As dentists, we tend to believe that we can (and must) do anything and everything. Since we are the ones providing the care, managing the practice and the team, carrying the burden of ALL the financial risk; we get used to feeling like the center of our dental universe. We have overcome many challenges in our lives: getting into dental school, graduating from dental school, passing our dental boards and (for many of us) built our own business. But, over time it seems we begin to (falsely) believe that WE are the sole reason for our own success and WE are, and must continue to be, the reason and driver of our success. If you talk with a dentist that have grown a successful dental practice, developed a killer brand, and created a culture with raving fans (both patients and staff); you'll probably notice that they have something in common. They have learned to manage well, and have hired AMAZING staff and also built a network of great resources around their practice...resources that are smarter (and do things better) than they do themselves.
Richard Branson ~ Engligh Magnate, philanthropist and tycoon, understood this well. When asked about how he created highly successful businesses time and time again he stated:
We should learn something from those who have a clear track record of success...
YOUNG DENTISTS LISTEN UP! To create a successful dental practice...A practice you love that is full of great patients, which displays an awesome culture and offers out of this world customer service as well as a revolutionary patient experience; you need to hire the right people and surround yourself with people who are better, smarter and more reliable than yourself.
This phenomenon turns a great dentist into an OUT OF THIS WORLD DENTIST.
Dentistry is a team sport.
- You can't be as successful as you want if your front desk can't blow people away with excellent customer service from the minute they walk in the door. She needs to bill correctly, respond to phone calls same day...and be cool/calm and charming during every patient encounter....or else patients will PERCEIVE this sloppiness and associate it with YOU and YOUR practice.
- You can't be as successful as you want if your hygienist doesn't go the extra mile to create a custom and remarkable dental appointment for each patient he/she see's throughout the day. If she/he doesn't give painless cleanings and guilt free feedback to EVERY patient EVERY day...you're toast.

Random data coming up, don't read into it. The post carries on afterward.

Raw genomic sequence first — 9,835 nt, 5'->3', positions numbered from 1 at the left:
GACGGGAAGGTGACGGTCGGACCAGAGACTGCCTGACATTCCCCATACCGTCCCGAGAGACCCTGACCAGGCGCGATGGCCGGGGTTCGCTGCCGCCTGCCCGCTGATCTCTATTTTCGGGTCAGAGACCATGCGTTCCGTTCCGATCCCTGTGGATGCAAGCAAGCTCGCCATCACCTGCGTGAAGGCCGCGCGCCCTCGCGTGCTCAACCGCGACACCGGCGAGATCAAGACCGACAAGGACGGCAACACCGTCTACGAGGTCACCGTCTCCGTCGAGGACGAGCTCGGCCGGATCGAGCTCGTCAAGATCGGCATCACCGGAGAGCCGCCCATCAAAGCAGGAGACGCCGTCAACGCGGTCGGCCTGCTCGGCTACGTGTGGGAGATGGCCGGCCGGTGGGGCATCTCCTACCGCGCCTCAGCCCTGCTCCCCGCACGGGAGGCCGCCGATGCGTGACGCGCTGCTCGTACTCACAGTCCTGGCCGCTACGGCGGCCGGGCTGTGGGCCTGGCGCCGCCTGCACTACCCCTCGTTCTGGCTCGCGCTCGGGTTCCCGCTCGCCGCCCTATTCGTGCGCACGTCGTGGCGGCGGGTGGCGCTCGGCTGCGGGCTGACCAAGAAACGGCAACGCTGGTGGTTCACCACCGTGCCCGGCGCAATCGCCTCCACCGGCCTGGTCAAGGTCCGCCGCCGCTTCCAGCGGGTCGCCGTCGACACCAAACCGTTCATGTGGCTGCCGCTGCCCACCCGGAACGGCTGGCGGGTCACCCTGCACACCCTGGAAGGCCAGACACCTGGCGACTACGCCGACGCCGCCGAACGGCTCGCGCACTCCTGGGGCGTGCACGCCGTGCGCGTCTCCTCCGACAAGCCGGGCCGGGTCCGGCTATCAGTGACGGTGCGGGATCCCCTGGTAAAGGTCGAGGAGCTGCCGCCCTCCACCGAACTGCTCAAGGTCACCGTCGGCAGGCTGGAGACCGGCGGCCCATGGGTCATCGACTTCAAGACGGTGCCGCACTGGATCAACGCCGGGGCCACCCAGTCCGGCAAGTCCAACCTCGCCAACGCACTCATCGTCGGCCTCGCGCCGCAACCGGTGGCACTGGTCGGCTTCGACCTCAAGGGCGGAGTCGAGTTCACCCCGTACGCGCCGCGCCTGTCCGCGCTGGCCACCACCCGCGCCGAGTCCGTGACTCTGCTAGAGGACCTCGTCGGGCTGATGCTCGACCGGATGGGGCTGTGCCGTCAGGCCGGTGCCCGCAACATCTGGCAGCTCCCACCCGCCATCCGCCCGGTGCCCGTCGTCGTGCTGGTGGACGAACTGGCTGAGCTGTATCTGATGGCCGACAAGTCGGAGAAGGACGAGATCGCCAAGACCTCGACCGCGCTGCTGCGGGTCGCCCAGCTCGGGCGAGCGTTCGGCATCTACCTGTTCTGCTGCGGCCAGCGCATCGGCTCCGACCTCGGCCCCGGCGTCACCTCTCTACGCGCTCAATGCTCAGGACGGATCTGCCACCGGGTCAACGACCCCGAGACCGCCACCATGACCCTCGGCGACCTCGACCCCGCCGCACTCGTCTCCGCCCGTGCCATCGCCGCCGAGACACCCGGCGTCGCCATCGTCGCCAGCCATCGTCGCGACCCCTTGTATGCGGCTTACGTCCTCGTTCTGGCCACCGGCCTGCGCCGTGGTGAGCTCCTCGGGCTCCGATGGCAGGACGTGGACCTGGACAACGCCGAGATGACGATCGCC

- You can't be as successful as you want if your assistant can't compliment your work style and be strong in areas in which you are weak (i.e organizational skill, outgoing personality, and/or your ability to multitask and keep on schedule). They need to be more likable than you are; more organized and more reliable. They need to make your life easier...without drama...or else your life is NOT going to be enjoyable. Trust me...I know.
The point is this...you are only a part of the entire patient experience. Don't get me wrong...the dentist is an important part of the experience (in some cases 60-70% of the equation...and as low as 20% in other). Ok, I'll admit, these percentages are totally arbitrary, but are merely used to highlight my point. You can't be everywhere all the time. And, you can't personally monitor every conversation, explanation or interaction during the patient's visit. You need to trust (and train) your team to be an extension of the vision, mission and culture you want to create. They need to be an extension of yourself, and in some cases and enhanced version of yourself. You want to hire staff that moves your business closer to your vision for your practice and the ideal patient experience. You need to know your own personal weaknesses, and hire people that are strong in the areas that you are weak.
This is one step along the path to creating the practice of your dreams...
Create a vision for your life, your career, your practice...and then hire great people that allow you to make that vision a reality. You should settle for no less. But, you should also realize that people are people...they will not be perfect. YOU need to be the anchor of the ship and the one responsible for training, implementing and holding people accountable. If they buy into your vision and your culture....pay them well. Cut them loose and stop micromanaging. Yes, they must first earn that trust and prove that they understand the mission and your expectations...but then let them contribute to your success. Let them be part of it.
Your team is so essential to the success of your business, creating the practice of your dreams as well as your quality of life. Hire well, fire quickly, pay well and create a workplace in which people love to work. You're only a small part of the equation...don't forget it.
~ Cole Brenny DDS
Succeed in dental private practice. Train yourself and learn the things that dental school 'should have taught you...but didn't'. Check out Liftoff Academy and Dental CEO program to learn more about private practice dental training. http://www.practicingdentist.com/products
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